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The World Health Organization (WHO) calculates that, over the course of the 20th century, tobacco industry products claimed 100 million victims.1 With no disrespect to the statisticians in Geneva, we’d put the toll at 100 million and one. In the tobacco epidemic, as in all of history’s wars, the first casualty was truth. For half a century, it lay beneath a mountain of cover-ups, distortions and lies. And we’re still digging out.
Fortunately, facts are stubborn things. They have a way of prevailing, sooner or later, against even the most sophisticated of corporate conspiracies. Sooner or later. That’s the problem, of course, because, in the end, buying time is what this conspiracy is about. “Doubt is our product,” as a candid Brown & Williamson document puts it.2 A decade of doubt means billions of dollars in profits. Not to mention 50 million victims.
That’s why the truth matters, and matters urgently. That’s why, when Minnesota sued cigarette manufacturers in the 1990s, we made it our priority to battle our way into the secret document vaults and why we insisted the 35 million pages we found there be shared with the world. We were deeply honoured when former Surgeon General C Everett Koop called it one of the most important public health achievements of the century, and when the Minnesota litigation team received WHO’s Tobacco Free World Award. Now that Minnesota’s legislature, like those of most of the states of the US, has squandered the tobacco settlement payments on everything except tobacco control, we take solace in the ongoing global impact of the documents. Already they’ve provided material for about 450 scientific articles and government reports.3
That’s gratifying in itself, because the truth has intrinsic value. It sets the record straight; it restores the integrity of the scientific discourse; and it gives consumers a better chance at making informed decisions. But the real value of the truth is in its power to effect change. The great British statesman Benjamin Disraeli put it best. “Justice,” he said, “is truth in action.” And so our challenge is not simply to find the truth, but to put it into action.
Not that the documents, and the stories they tell, aren’t already at work. We think they’re saving lives. We know they’re making a difference.
TRANSFORMING THE LITIGATION ENVIRONMENT
They’re making a difference for victims of tobacco-related diseases, by transforming the litigation environment. By mapping decades of deceit, they’re giving victims a head start toward justice—so much so that one law firm has even pre-packaged key documents into what it calls a “trial in a box”.4 This evidence is making it economically feasible for individual victims to go toe-to-toe against the manufacturers’ legal legions. Despite the industry’s scorched earth litigation tactics, the documents have helped victims win more than 40% of the US legal verdicts returned in the last decade, as documented by Douglas et al, in this journal supplement.5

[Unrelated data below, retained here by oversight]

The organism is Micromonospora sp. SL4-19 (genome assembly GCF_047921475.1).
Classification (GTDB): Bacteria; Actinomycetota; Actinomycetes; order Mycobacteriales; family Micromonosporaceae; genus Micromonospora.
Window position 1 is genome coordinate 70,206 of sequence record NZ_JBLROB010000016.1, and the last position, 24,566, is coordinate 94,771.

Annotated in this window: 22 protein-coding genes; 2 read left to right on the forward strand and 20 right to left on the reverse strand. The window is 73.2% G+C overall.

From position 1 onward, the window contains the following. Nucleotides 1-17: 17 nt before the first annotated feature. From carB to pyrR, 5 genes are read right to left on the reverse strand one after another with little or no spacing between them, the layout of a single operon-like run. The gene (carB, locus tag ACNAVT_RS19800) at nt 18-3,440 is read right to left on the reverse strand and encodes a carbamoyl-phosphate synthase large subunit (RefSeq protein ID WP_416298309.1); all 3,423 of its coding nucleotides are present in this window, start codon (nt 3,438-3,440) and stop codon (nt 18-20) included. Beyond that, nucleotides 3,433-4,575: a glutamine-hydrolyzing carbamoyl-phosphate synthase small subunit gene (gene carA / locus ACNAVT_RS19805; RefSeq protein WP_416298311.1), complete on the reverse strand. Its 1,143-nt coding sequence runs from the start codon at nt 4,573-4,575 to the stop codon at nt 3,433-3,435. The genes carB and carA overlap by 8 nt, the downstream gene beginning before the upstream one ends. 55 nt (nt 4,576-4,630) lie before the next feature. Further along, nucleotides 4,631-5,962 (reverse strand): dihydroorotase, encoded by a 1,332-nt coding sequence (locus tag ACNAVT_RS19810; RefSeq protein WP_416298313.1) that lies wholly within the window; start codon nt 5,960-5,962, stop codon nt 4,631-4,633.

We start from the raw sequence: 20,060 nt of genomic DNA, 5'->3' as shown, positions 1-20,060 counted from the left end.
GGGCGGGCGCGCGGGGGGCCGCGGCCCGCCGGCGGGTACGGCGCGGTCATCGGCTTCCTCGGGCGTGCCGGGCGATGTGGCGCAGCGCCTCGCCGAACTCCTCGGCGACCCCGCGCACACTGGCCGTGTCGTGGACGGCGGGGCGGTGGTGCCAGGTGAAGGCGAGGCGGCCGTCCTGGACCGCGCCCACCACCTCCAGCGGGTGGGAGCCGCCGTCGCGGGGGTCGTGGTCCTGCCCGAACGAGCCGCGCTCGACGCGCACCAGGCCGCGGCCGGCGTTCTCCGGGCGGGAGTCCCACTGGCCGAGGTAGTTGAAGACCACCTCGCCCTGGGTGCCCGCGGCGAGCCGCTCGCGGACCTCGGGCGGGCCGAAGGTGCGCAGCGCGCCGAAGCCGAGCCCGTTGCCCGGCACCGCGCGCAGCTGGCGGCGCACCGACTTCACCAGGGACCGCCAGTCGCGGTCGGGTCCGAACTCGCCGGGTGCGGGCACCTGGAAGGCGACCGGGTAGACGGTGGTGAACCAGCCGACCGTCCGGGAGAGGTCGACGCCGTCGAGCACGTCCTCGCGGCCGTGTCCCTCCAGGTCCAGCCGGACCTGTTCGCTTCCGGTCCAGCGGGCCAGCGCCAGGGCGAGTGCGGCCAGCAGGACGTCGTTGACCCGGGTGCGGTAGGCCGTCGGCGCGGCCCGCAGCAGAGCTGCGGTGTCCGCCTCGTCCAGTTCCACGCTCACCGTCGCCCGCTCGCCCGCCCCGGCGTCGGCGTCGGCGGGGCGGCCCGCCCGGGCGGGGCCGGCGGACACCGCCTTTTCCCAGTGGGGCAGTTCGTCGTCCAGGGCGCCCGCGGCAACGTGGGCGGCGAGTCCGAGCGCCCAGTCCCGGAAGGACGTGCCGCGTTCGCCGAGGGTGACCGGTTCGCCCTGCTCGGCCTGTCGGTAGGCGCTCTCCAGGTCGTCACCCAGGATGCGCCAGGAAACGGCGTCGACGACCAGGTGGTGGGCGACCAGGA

Even more importantly, the documents are helping drive breathtaking changes in public policy. This is one field where the research doesn’t gather dust on library shelves. In case after case, it’s the stuff of front-page headlines and political shake-ups. Already, revelations from the documents have uncovered sabotage of WHO programmes, linked senior political figures to global smuggling, and exposed the hidden hand of tobacco lobbyists in national policies from Argentina to Egypt to Germany. In more than a few cases, they’ve altered the course of national debates.
Many would say the greatest contribution of lawsuits and document disclosures has been in helping re-frame the tobacco issue. They’ve helped us understand that this epidemic is so intractable, not simply because nicotine is addictive or because teenagers are reckless, but because a powerful industry depends on its perpetuation. The drumbeat of disclosures rivets our attention on the root cause of the crisis. That’s the first step toward accountability.
DEPOSITION AND TRIAL TESTIMONY ARCHIVE
Now that process is enriched and speeded by creation of an important new resource. The Deposition and Trial Testimony Archive (DATTA), from which the articles in this supplement are drawn, breathes life into the paper. Where documents alone may be disjointed and fragmentary, the DATTA testimony offers context, connecting the dots of seemingly unrelated clues. Where written records are tantalising, but obscure, the testimony can explain, fleshing out or confirming what the documents only hint. It is as though archaeologists, straining to interpret an ancient culture from the evidence of pottery shards and projectile points, were to find the contemporaneous writings of an ancient observer, describing the culture they study. Or, in the metaphor of Davis et al,6 if the written documents are momentary snapshots, then, at their best, transcripts of testimony are motion pictures, with interaction, inflection and nuance. Litigation transcripts assume even greater importance given indications that the whole truth will never be found in the industry’s files, because manufacturers have systematically sanitised, altered or shredded much of the documentary record.7
The DATTA transcripts are dynamic. They reflect testimony given under oath. Unlike public statements made at news conferences, in media interviews or even in legislative testimony, this testimony goes into depth, probing the meaning behind the sound bites. Above all, it is subject to the courts’ most powerful tool for truth-finding: cross-examination. The contrast between tobacco executives’ public positions and the positions they take in the courtroom, under the unflinching light of cross-examination at the hand of skilled advocates, can be dramatic and telling. The industry’s public posturing about its “youth smoking prevention” programmes, for example, is belied by cross-examination about the actual patterns of spending and evaluation for these programmes, as summarised by Wakefield et al in this supplement.8
The information in these transcripts has special value in at least three added respects. Most immediately, it offers litigants a preview of the manufacturers’ litigation playbook. The articles in this supplement reconstruct that playbook, illuminating the themes and patterns guiding the industry’s courtroom strategies. Milberger et al9 trace the evolution of the manufacturers’ scattershot responses to evidence of cancer causation; Max et al10 examine the tactics used to undermine econometric models of consumer damages; and Balbach et al11 demonstrate the ways “information” and “choice” are deployed to absolve manufacturers not only of responsibility for smokers’ behaviour, but even of accountability for the truth of their own statements. Goldberg et al12 provide the first systematic analysis of the industry’s treatment of advertising issues, suggesting rebuttals for the industry’s recurring themes, while Cummings et al13 explain the arguments that have enabled defendants to escape accountability for failing to develop less hazardous products.